Dropbox went public Friday, debuting at $21 per share and closing the day up 35% with shares trading for $28.42 per share, Reuters reports. With a market cap of more than $12 billion, Dropbox marks the first big tech IPO since Snapchat maker Snap Inc. went public last year.
Dropbox twice raised the share price before going public. Initially, the company planned to trade between $16-$18 per share, but the public offering was "oversubscribed," leading Dropbox to open the market at $21 per share.
- The content management company has had to work to convince investors that it is not an organization that fits into a "traditional mold," said CEO Drew Houston, in an interview with TechCrunch. Dropbox is using the "consumer internet playbook and applying it to business software."
Though many are praising Dropbox for being the first tech unicorn to go public since Snap, the social media platform has wallowed in the market and is currently trading under its IPO price.
Dropbox, however, is in another category of technology altogether, looking toward the enterprise market for success.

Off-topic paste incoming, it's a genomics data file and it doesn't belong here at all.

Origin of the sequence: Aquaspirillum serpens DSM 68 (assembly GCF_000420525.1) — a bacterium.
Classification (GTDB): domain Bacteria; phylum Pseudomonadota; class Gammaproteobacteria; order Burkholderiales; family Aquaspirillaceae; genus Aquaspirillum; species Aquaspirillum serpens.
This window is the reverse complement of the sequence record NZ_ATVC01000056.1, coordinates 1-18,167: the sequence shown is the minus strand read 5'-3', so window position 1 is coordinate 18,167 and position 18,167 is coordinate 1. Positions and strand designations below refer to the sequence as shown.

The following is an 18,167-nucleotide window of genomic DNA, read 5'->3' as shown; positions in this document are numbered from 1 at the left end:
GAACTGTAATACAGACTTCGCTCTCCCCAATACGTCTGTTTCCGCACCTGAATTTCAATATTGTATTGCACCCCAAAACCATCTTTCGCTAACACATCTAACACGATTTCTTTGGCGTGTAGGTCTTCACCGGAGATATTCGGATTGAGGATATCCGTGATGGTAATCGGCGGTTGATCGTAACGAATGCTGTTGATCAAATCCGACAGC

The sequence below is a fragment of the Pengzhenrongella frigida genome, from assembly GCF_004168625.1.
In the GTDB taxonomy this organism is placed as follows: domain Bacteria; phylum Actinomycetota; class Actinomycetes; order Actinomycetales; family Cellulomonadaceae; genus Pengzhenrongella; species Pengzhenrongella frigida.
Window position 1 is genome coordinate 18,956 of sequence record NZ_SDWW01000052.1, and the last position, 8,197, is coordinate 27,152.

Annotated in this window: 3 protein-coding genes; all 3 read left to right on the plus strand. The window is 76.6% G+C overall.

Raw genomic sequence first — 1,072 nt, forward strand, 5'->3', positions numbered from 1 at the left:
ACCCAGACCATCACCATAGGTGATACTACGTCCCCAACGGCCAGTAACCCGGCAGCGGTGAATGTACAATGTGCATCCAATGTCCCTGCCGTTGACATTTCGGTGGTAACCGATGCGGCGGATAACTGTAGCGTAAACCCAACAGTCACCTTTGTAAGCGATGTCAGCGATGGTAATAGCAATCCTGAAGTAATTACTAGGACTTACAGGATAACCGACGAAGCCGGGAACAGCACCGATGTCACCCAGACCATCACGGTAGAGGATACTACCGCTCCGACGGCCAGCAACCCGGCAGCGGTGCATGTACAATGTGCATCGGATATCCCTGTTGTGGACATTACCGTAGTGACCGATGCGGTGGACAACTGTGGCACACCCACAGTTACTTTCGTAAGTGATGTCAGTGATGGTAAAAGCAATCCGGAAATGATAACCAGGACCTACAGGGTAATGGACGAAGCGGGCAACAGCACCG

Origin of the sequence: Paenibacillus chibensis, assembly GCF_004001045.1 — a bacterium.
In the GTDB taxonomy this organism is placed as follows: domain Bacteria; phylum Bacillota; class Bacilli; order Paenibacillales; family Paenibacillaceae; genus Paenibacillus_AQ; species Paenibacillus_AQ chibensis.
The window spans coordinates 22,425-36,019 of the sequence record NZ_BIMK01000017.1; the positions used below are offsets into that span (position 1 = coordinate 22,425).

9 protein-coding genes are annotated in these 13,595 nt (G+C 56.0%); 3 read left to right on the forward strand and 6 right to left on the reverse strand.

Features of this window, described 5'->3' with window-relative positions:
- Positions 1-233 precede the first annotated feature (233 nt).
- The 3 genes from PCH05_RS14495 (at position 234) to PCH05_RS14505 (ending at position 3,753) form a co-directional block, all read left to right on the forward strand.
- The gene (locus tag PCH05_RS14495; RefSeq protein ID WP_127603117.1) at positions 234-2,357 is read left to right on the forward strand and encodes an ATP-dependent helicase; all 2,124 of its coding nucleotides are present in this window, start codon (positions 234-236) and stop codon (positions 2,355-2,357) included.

Wall Street has recently shown its favor for business cloud companies — particularly with Zscaler's recent public offering. Investors are seeing the potential for enterprise providers, even if they are not quite yet profitable, as is the case with Dropbox.
While many were skeptical Dropbox would not find long-term success in the market, critical partnerships with larger vendors like Salesforce and Google are helping the company appeal to a larger market.
Now that Dropbox is public, to attain profit and maintain a place in the market (without being gobbled up by a larger vendor), the company must continue to flip freemium customers into paid seats and level the playing field with other offerings in the market.
But even with flashy new customers, Dropbox can't afford to forget its SMB roots.